SAPOLL project: SAuvons nos POLLinateurs – Save our Pollinators


Pollinators (butterflies, wild bees, hoverflies) are essential for maintaining agriculture and ecosystems and therefore for economic activity and the well-being of the inhabitants of the territory. Belgium and the north of France share a common pollinating fauna, which is not constrained by national borders. The decline of pollinators in Europe and in the cross-border area is a major ecological issue which has already been addressed by isolated initiatives on both sides of the border.

However, there are no or few concrete and large-scale actions for the conservation of wild pollinators in the area. The SAPOLL project will ensure the implementation of coherent and coordinated protection and conservation programs throughout the cross-border area, while being adapted to regional specificities.

The project aims to:

  • raise awareness among the public
  • mobilize networks of observers
  • provide scientific monitoring of wild pollinators throughout the cross-border territory



The cross-border area covers three regions: Wallonia (BE), Flanders (BE), and northern France (Haut-de-France region and 2 departments of the Grand-Est region).





The project started in April 2016 as part of the Interreg Programme France-Wallonie-Vlaanderen 2014-2020. It is financed with an ERDF contribution of 1.2 million EUR, and brings together four French and four Belgian partners from different backgrounds, led by the University of Mons (BE). In addition, more than 10 associated partners have also taken part in project activities.



The most outstanding result of the initiative is the SAPOLL Transboundary Action Plan, which constitutes the cornerstone of the project. The document aims to represent a catalyst for future actions and innovations for the next 10 years (2019-2029) through 35 actions dedicated to improving and sharing knowledge, raising awareness and promoting pollinators through concrete actions.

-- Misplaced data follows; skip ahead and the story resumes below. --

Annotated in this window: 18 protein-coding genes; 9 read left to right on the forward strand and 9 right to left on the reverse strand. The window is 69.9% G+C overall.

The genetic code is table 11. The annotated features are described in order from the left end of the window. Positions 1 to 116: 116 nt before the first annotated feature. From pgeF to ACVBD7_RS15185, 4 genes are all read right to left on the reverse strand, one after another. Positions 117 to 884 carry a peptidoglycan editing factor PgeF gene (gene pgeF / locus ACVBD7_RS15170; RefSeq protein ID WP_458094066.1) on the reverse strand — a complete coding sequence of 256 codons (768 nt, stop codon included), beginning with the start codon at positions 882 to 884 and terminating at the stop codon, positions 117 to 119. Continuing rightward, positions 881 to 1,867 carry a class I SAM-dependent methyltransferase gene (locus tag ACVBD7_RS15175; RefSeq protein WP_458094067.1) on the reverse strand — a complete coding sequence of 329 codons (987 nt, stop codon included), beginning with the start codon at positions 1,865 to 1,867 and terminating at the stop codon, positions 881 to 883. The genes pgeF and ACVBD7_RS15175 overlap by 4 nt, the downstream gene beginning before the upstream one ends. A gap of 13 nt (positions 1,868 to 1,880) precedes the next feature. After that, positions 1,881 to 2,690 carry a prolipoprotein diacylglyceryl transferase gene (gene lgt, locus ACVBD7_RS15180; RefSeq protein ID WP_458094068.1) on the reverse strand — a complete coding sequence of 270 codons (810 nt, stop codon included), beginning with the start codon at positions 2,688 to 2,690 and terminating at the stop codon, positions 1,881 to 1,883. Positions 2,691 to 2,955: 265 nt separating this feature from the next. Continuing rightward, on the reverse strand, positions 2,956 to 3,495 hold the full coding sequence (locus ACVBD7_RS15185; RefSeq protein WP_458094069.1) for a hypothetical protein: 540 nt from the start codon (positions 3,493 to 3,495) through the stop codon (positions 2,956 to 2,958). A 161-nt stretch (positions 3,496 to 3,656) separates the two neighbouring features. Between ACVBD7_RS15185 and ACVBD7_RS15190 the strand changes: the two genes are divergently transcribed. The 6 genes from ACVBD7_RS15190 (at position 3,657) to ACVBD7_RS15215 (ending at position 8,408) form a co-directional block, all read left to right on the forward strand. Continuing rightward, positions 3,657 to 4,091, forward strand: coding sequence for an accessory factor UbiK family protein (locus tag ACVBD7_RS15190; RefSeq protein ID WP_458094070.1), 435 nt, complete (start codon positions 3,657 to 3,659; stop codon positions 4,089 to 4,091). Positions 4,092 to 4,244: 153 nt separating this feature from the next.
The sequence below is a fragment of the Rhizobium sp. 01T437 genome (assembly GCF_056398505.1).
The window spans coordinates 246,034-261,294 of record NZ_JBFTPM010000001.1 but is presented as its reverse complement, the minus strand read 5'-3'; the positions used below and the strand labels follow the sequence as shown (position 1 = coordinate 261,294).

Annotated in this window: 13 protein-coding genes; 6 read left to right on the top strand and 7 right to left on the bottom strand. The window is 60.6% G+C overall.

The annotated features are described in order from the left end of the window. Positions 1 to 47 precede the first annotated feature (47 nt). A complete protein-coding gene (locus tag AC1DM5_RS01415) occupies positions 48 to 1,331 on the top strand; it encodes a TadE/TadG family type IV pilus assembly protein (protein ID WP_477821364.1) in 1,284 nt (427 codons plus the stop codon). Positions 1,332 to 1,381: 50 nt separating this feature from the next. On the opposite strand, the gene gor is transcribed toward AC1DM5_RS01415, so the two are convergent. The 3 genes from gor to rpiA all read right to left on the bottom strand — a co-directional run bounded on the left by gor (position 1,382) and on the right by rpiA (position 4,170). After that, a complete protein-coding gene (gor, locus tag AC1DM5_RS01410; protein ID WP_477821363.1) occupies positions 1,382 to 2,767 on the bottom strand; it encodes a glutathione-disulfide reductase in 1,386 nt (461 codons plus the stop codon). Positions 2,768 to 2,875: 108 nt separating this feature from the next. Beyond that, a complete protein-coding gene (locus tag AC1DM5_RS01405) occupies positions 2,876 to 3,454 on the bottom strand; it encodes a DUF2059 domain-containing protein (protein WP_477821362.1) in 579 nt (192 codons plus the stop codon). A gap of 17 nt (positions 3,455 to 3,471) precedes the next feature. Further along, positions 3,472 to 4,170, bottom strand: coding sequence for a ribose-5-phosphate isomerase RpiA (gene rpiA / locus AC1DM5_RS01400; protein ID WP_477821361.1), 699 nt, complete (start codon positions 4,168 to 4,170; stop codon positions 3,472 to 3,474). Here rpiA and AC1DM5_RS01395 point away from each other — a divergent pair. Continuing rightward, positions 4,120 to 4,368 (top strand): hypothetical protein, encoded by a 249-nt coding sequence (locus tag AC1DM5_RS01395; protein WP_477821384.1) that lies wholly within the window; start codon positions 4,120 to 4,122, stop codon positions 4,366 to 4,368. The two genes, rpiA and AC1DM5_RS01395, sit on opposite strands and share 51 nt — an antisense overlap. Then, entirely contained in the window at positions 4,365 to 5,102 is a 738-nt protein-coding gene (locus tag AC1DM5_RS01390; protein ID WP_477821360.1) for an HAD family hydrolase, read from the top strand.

The project carried out more than 250 awareness actions, reaching more than 45,000 people. In addition, more than 1,000 families in the project area have already registered their gardens in the network of refuges for the protection of pollinators. Three new pollinators and wild bees working groups have been created to bring together naturalists, and pollinator courses have been attended by more than 600 people, including volunteers and professionals.

Several publications on pollinators have been produced in both languages, from raising awareness documents (posters, brochures, practical sheets, etc.) to guides for beginners, as well as naturalists and scientific publications (scientific articles, atlas, etc.). A cross-border database has been created and the consortium is bound by an agreement between the members of the project. This has already enabled the collection of more than 1,000,000 pieces of data on pollinators in Belgium and in the north of France. Finally, more than 580 new sites were sampled, thus improving our knowledge of pollinators in the cross-border area.


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